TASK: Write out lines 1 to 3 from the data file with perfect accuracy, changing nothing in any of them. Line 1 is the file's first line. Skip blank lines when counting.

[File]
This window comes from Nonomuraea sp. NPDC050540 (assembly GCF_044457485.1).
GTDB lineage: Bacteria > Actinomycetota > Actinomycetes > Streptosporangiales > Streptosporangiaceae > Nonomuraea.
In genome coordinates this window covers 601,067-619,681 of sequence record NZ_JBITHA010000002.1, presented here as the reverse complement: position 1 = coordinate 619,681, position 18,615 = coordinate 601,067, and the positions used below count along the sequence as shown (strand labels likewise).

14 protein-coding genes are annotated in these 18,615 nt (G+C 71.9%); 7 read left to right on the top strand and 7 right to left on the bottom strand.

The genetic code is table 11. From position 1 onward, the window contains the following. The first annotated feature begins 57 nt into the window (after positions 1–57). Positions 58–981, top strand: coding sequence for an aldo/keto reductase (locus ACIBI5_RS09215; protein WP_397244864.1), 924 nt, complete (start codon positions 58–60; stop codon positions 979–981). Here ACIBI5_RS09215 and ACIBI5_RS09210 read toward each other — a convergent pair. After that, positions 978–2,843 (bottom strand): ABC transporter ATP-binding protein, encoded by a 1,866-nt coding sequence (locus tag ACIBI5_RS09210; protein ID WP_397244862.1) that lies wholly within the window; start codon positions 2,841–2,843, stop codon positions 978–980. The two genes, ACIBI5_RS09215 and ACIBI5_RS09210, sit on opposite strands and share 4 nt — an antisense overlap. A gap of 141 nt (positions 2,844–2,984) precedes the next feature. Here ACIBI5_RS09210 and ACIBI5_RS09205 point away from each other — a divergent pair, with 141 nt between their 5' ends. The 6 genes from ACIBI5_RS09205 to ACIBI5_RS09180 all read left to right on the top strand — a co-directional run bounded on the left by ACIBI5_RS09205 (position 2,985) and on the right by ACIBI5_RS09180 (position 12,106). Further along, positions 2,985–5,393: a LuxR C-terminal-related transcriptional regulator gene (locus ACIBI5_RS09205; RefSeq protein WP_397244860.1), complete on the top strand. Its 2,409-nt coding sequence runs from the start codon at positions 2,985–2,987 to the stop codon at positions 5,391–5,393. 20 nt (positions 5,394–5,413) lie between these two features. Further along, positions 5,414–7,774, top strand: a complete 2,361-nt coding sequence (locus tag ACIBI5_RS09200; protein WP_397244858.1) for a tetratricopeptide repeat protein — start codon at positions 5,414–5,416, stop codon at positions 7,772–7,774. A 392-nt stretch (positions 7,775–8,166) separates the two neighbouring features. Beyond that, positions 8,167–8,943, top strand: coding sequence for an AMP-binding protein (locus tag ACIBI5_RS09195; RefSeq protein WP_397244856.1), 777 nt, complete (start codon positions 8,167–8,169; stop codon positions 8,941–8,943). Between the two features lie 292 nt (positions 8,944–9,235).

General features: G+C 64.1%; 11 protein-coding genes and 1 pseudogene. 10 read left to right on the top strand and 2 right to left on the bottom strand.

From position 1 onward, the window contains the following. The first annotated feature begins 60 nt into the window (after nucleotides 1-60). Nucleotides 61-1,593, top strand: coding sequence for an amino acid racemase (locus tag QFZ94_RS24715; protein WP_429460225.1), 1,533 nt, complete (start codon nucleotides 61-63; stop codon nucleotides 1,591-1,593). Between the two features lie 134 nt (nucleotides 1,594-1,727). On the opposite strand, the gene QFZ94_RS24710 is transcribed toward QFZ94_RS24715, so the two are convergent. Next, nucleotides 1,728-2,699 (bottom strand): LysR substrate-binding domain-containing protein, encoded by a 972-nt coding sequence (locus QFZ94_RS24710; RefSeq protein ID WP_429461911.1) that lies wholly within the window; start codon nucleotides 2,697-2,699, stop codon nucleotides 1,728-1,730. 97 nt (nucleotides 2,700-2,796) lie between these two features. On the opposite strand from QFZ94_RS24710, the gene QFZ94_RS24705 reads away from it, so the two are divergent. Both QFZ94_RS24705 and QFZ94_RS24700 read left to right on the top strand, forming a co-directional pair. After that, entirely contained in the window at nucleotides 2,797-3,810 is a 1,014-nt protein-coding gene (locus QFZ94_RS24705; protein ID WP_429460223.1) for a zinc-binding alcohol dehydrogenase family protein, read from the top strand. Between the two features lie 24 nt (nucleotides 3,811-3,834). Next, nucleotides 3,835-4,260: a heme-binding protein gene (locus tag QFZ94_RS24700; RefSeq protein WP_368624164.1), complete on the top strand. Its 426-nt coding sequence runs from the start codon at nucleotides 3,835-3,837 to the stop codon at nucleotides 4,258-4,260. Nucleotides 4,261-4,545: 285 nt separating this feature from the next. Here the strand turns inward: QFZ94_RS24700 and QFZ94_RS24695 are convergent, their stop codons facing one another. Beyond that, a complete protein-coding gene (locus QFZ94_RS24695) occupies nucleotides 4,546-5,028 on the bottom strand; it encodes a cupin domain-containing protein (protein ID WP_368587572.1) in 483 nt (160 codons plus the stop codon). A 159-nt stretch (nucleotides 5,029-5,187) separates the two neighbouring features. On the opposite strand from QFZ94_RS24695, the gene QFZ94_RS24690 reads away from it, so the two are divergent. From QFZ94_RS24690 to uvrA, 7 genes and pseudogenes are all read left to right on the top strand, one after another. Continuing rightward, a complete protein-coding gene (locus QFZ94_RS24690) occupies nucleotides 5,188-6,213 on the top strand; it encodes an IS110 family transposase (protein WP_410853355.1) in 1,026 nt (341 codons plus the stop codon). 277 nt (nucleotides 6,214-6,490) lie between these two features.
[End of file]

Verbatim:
This window comes from Nonomuraea sp. NPDC050540 (assembly GCF_044457485.1).
GTDB lineage: Bacteria > Actinomycetota > Actinomycetes > Streptosporangiales > Streptosporangiaceae > Nonomuraea.
In genome coordinates this window covers 601,067-619,681 of sequence record NZ_JBITHA010000002.1, presented here as the reverse complement: position 1 = coordinate 619,681, position 18,615 = coordinate 601,067, and the positions used below count along the sequence as shown (strand labels likewise).